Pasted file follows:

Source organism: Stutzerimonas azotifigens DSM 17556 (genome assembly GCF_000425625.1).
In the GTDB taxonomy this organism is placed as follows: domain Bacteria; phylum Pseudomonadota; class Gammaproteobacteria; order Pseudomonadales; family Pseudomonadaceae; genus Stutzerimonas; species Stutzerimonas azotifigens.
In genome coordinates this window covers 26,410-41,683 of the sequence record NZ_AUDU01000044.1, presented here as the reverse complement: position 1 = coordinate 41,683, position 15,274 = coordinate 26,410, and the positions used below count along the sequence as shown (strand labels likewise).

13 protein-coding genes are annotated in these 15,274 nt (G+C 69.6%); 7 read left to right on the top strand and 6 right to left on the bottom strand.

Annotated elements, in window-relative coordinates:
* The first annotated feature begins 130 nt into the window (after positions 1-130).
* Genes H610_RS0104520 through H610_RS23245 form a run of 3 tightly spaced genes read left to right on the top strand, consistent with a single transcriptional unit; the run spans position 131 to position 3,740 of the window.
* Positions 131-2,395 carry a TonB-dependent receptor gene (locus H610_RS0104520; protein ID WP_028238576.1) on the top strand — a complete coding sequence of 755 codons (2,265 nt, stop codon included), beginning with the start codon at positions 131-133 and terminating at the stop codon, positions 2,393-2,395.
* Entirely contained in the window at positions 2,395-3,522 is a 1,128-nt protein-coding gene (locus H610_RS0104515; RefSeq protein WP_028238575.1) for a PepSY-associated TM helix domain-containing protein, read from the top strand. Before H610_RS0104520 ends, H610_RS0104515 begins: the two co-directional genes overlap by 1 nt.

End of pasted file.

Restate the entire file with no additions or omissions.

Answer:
Source organism: Stutzerimonas azotifigens DSM 17556 (genome assembly GCF_000425625.1).
In the GTDB taxonomy this organism is placed as follows: domain Bacteria; phylum Pseudomonadota; class Gammaproteobacteria; order Pseudomonadales; family Pseudomonadaceae; genus Stutzerimonas; species Stutzerimonas azotifigens.
In genome coordinates this window covers 26,410-41,683 of the sequence record NZ_AUDU01000044.1, presented here as the reverse complement: position 1 = coordinate 41,683, position 15,274 = coordinate 26,410, and the positions used below count along the sequence as shown (strand labels likewise).

13 protein-coding genes are annotated in these 15,274 nt (G+C 69.6%); 7 read left to right on the top strand and 6 right to left on the bottom strand.

Annotated elements, in window-relative coordinates:
* The first annotated feature begins 130 nt into the window (after positions 1-130).
* Genes H610_RS0104520 through H610_RS23245 form a run of 3 tightly spaced genes read left to right on the top strand, consistent with a single transcriptional unit; the run spans position 131 to position 3,740 of the window.
* Positions 131-2,395 carry a TonB-dependent receptor gene (locus H610_RS0104520; protein ID WP_028238576.1) on the top strand — a complete coding sequence of 755 codons (2,265 nt, stop codon included), beginning with the start codon at positions 131-133 and terminating at the stop codon, positions 2,393-2,395.
* Entirely contained in the window at positions 2,395-3,522 is a 1,128-nt protein-coding gene (locus H610_RS0104515; RefSeq protein WP_028238575.1) for a PepSY-associated TM helix domain-containing protein, read from the top strand. Before H610_RS0104520 ends, H610_RS0104515 begins: the two co-directional genes overlap by 1 nt.